Standout Su’a Cravens gives USC more safety at linebacker
Chris Claiborne saw Su’a Cravens’ potential. Cravens knew Claiborne’s resume.
When Cravens joined Claiborne’s passing-league team before his senior year in high school, he was a two-way star and top college prospect.
Claiborne, a first-round NFL draft pick who played eight pro seasons, is the only USC player to win the Butkus Award, presented annually to college football’s top linebacker.
Four years later, Cravens, 20, is USC’s strongside linebacker and one of 10 semifinalists for the Butkus Award.
“I wouldn’t even think I would be in this position,” Cravens said.
Or, for that matter, playing the linebacker position.
“I still don’t consider myself a linebacker,” said Cravens, a 6-foot-1, 225-pound junior. “I consider myself a safety playing linebacker.”
Like everyone who has watched Cravens evolve during his three seasons at USC, Claiborne has seen Cravens adapt his playmaking skills after coaches moved him from safety before the 2014 season.
“He’s gotten so much better since he embraced it,” Claiborne said.
Cravens was selected first-team all-conference last season and is on track to repeat. He is the second-leading tackler and has a team-best 7 1/2 tackles for losses for a rejuvenated team that knocked off previously unbeaten Utah two weeks ago and is in contention for the South Division title under interim Coach Clay Helton.
“He may be the best defender in the Pac-12,” said Utah Coach Kyle Whittingham, who is distantly related to Cravens by marriage. “We didn’t fare very well against USC, obviously, and Su’a was a big reason for that.”
Stanford Coach David Shaw said Cravens could play any position on defense other than interior line.
Arizona Coach Rich Rodriguez is preparing to face Cravens and the Trojans on Saturday night at the Coliseum.
“There’s not a weakness or even a shade of weakness in anything in his game,” Rodriguez said. “If you didn’t have to play him, he’d be a lot more fun to watch.”
Cravens credits Claiborne, the 1998 Butkus Award winner, with helping to mold him, though the process wasn’t always smooth.
During early workouts together, Claiborne told Cravens he did not back-paddle, he shuffled. He told him to open his hips, to get his eyes out of the backfield.
“The first couple of months with him we would argue back and forth,” Cravens said. “We were butting heads because he’s a competitor and I’m a competitor.”
Said Claiborne: “He thought he knew it all because he was so good among his peers.”
Cravens developed into one of the nation’s top high school players at Vista Murrieta High and was selected as the USA Today defensive player of the year.
He graduated early and enrolled at USC in January 2013 and became a Freshman All-American. Cravens appeared on his way to fulfilling a goal by joining safeties such as Troy Polamalu and Ronnie Lott in Trojans lore.
But when linebacker Jabari Ruffin suffered a season-ending knee injury during training camp last year, Cravens was moved to linebacker.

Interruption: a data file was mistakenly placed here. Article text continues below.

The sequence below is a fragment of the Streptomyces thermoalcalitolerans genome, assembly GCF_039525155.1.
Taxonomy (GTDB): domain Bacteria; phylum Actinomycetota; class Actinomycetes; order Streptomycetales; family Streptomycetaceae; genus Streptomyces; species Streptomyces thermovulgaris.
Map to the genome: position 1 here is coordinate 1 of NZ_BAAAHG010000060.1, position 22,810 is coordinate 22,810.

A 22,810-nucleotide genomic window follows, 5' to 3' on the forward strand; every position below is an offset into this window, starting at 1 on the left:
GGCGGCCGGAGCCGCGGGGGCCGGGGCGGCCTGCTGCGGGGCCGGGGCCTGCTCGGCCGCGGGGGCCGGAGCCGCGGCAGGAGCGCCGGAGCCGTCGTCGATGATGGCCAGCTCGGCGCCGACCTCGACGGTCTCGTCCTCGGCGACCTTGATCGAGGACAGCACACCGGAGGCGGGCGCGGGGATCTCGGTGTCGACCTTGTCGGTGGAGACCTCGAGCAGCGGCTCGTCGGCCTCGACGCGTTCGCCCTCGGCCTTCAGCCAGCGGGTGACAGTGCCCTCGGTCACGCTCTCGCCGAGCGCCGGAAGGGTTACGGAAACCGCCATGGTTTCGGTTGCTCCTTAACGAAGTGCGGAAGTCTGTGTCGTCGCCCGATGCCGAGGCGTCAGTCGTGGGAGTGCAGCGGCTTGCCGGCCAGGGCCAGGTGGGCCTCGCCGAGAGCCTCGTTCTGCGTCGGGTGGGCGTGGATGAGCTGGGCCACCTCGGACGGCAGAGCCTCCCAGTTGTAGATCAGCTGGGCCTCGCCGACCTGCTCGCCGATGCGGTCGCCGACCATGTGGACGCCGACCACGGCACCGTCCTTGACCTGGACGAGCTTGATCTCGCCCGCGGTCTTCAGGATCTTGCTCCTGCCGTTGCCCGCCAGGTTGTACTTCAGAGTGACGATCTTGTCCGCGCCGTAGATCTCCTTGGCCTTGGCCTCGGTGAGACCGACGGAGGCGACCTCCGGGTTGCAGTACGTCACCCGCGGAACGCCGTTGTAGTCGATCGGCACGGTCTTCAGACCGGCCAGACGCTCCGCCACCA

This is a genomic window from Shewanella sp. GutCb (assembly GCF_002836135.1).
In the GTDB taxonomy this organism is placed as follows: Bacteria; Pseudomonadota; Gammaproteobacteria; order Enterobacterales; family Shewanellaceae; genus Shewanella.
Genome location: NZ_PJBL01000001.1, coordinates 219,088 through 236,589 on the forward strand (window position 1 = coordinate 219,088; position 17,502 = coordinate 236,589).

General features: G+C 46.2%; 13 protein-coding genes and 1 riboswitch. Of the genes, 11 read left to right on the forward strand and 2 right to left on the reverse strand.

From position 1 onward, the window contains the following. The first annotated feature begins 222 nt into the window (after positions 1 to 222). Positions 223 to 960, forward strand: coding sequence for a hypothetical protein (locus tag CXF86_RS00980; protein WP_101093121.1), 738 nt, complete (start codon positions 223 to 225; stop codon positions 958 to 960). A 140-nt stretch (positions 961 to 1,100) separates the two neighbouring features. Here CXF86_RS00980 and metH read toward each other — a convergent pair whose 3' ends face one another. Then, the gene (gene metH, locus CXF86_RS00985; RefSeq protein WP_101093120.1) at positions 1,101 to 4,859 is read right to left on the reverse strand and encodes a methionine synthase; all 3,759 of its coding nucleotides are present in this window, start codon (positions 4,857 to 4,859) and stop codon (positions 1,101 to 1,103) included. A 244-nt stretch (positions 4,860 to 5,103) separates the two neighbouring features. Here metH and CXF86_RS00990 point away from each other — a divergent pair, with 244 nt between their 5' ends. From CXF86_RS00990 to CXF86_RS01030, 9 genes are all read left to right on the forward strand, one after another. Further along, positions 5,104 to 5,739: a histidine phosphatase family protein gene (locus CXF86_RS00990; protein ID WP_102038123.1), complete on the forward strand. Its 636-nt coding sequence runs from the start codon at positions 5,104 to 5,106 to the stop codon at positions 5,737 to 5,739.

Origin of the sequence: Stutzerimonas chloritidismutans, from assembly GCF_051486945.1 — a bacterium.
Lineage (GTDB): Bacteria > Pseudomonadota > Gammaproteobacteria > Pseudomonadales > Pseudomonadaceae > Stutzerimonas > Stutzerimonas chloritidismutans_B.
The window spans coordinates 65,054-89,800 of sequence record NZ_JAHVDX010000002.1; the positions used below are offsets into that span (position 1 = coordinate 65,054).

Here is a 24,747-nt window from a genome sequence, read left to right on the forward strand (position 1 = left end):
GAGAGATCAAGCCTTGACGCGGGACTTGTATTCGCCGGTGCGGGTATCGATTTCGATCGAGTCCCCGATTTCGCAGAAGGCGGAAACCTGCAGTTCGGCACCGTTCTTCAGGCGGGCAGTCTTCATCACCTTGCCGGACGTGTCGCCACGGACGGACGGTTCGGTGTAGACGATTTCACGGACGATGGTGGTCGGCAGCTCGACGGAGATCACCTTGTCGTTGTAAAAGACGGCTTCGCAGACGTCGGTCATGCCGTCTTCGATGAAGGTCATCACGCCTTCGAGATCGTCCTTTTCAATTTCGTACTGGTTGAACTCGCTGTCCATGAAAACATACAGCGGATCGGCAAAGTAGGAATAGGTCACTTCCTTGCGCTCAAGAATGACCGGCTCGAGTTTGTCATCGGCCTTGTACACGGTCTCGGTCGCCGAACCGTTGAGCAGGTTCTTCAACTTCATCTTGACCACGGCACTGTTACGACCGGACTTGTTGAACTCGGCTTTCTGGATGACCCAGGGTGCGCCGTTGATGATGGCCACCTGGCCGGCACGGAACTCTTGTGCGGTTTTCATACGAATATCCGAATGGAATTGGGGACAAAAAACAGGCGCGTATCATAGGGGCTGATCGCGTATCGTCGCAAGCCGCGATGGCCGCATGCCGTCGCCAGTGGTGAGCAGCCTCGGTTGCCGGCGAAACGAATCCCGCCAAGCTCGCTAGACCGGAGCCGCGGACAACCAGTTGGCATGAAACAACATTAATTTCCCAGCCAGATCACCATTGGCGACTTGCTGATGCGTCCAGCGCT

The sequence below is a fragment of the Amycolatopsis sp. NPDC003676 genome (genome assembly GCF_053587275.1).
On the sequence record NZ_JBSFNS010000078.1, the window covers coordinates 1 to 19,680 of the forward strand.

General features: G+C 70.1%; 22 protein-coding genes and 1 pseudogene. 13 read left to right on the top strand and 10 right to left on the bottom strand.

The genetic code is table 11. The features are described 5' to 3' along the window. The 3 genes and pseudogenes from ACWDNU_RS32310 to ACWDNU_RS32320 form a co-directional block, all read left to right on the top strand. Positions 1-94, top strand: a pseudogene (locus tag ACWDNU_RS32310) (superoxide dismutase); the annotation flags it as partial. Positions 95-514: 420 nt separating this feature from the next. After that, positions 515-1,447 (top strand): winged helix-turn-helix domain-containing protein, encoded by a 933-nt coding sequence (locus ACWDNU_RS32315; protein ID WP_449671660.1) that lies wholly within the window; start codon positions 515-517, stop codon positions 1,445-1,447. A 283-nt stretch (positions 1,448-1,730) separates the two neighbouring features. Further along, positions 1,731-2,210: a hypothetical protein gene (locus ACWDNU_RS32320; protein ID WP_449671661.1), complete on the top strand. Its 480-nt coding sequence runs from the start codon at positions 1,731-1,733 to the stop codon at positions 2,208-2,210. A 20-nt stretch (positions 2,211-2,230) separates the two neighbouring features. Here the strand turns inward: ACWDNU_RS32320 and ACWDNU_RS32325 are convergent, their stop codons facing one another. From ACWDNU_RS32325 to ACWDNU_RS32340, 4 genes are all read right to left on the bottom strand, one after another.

He initially resisted the change, but came around after speaking with his father and Claiborne.
“I told him it was about development,” Claiborne said, “and ‘Hey, you’re not the same little scrawny kid you were when you left high school. You’re going to move closer to the ball and make as many plays as you can.’”
Said Cravens: “I’d be stupid to ignore one of the USC legends’ advice.”
“When it comes to the run game, I think I’m going to be a lot more improved than most [defensive backs] because they’ve never really been in the box,” he said.
Cravens said he also has grown from navigating his way through the tumult of the last three seasons at USC, which have featured the firing of coach Lane Kiffin, the hiring and firing of Steve Sarkisian and Helton’s second stint as interim coach.
“It’s a complete 180 from what I thought was going to happen,” he said. “But then I came to USC for much more than football, much more than a coach or for what anybody could try to sell me on in a recruiting pitch.
“I came here because I loved SC. I grew up [in Los Angeles] for a little bit. SC was in my blood.”
Claiborne played three seasons at USC before the Detroit Lions made him the ninth pick in the 1999 draft.
“I’m not going to go out to the draft if I’m a third-round draft pick,” he said. “I’m not going to be stupid and chase money and break my leg and then what? I’m back here with no eligibility to play.
“I’m not going to think about it until the season is over.”
Cravens still has a goal of winning a national title, of returning USC “to the way it was when I was watching it as a little kid.… I want it to be great again.”
Regardless of whether his USC career ends after this season or next, he hopes his legacy goes beyond what he accomplishes on the field.
“I would hope that everybody remembers me as I was SC first, before anything,” he said. “SC all the way…. I was down for the school through thick and thin, and I’ll always be.”
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